A view from Telegraph Hill, where rent prices appear to be bouncing back faster than in other parts of San Francisco. I Photo by Getty Images

Mohimani, who was searching primarily on Craigslist, ultimately leased an apartment in the Haight-Ashbury that came with a two-month rent credit—a type of incentive that surged during the pandemic, and remains somewhat common as owners hustle to get their units leased. But with the market at an uncertain moment, landlords appear to be tinkering with price to see what renters are willing to bear. 

“As soon as I saw [the apartment], the price was jacked up to $2,600,” said Mohimani of the unit he wound up leasing. “But I’d saved the PDF of it, and they adjusted it back down.” 

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Goss added that he’d be surprised to see bidding wars per se at this point, but noted that leasing activity in San Francisco is up. As office workers gain clarity on returning to in-person work, some are opting to double down on the city and to lock in a more desirable, more convenient or better-maintained apartment. 

Others are moving on from a roommate situation into a studio or one-bedroom they can finally afford, or may be returning to San Francisco after temporarily relocating during COVID. Data on address-change requests provided by USPS suggest that a disproportionate outflow of San Francisco residents observed last year has since stabilized.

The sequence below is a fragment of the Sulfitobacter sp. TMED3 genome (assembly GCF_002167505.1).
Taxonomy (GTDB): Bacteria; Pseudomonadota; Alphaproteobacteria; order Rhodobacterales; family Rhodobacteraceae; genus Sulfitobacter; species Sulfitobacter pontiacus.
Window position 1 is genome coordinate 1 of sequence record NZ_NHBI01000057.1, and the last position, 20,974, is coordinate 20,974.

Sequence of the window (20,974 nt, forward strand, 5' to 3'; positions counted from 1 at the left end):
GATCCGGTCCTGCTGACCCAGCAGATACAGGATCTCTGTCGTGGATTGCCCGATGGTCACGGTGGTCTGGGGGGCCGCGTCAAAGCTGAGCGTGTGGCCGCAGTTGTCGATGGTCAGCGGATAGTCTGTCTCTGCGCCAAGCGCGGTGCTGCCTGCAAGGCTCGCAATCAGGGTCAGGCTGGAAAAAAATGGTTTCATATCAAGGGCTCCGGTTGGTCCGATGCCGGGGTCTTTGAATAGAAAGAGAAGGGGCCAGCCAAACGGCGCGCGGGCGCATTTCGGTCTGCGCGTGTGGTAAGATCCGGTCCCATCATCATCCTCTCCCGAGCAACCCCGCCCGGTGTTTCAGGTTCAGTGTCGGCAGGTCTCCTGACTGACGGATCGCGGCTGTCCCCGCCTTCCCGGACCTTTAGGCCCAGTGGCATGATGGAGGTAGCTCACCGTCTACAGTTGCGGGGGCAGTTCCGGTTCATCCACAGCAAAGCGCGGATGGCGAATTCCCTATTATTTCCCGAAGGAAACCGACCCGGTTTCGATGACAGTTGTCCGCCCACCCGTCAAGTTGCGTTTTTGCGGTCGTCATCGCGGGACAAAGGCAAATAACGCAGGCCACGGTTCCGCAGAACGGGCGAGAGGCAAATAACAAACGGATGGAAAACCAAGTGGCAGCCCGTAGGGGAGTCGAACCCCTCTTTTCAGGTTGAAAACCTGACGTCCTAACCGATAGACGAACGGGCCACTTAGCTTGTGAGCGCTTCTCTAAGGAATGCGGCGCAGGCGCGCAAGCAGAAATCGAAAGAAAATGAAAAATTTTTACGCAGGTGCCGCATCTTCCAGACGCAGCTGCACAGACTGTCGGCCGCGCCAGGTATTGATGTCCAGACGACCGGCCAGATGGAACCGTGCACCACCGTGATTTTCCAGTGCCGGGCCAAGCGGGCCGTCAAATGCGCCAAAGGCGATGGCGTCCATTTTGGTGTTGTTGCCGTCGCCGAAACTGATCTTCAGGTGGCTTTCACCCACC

“It’s still tough to find everything that you want at the price that you want it, and it’s suddenly heating back up. The rental companies know that,” added Dan Schulman, who is looking to move from a small studio to a one-bedroom with on-site laundry. “Some of these companies, like RentSFNow, own so many apartments in the city that if they start jacking up the rent, it actually impacts the rest of the market.”

There’s no sign yet of a major price surge, or a return to stratospheric pre-pandemic rents in San Francisco. Local price trends can be tricky to capture accurately over a short time period, a data analyst at Zumper noted. It may take a few more months for the market to bear out what exactly a San Francisco apartment is worth in the post-COVID era of flexible work

“I think people really are speculating on an unknown nature of the San Francisco rental market in the near future,” added Garfield, who has not yet secured an apartment at the couple’s initial budget range. “With no mechanism to keep that in check, I think it’s going to be a mixture of traditional, small landlords just trying to cover their fees or make reasonable profit, and others sort of preying on people with enough income to bid over market, but also concerns about rising prices making it harder.” 

“In the pre-COVID days, we sort of knew what [rents] were doing: They were going up and up,” he added. “And now, what happens?”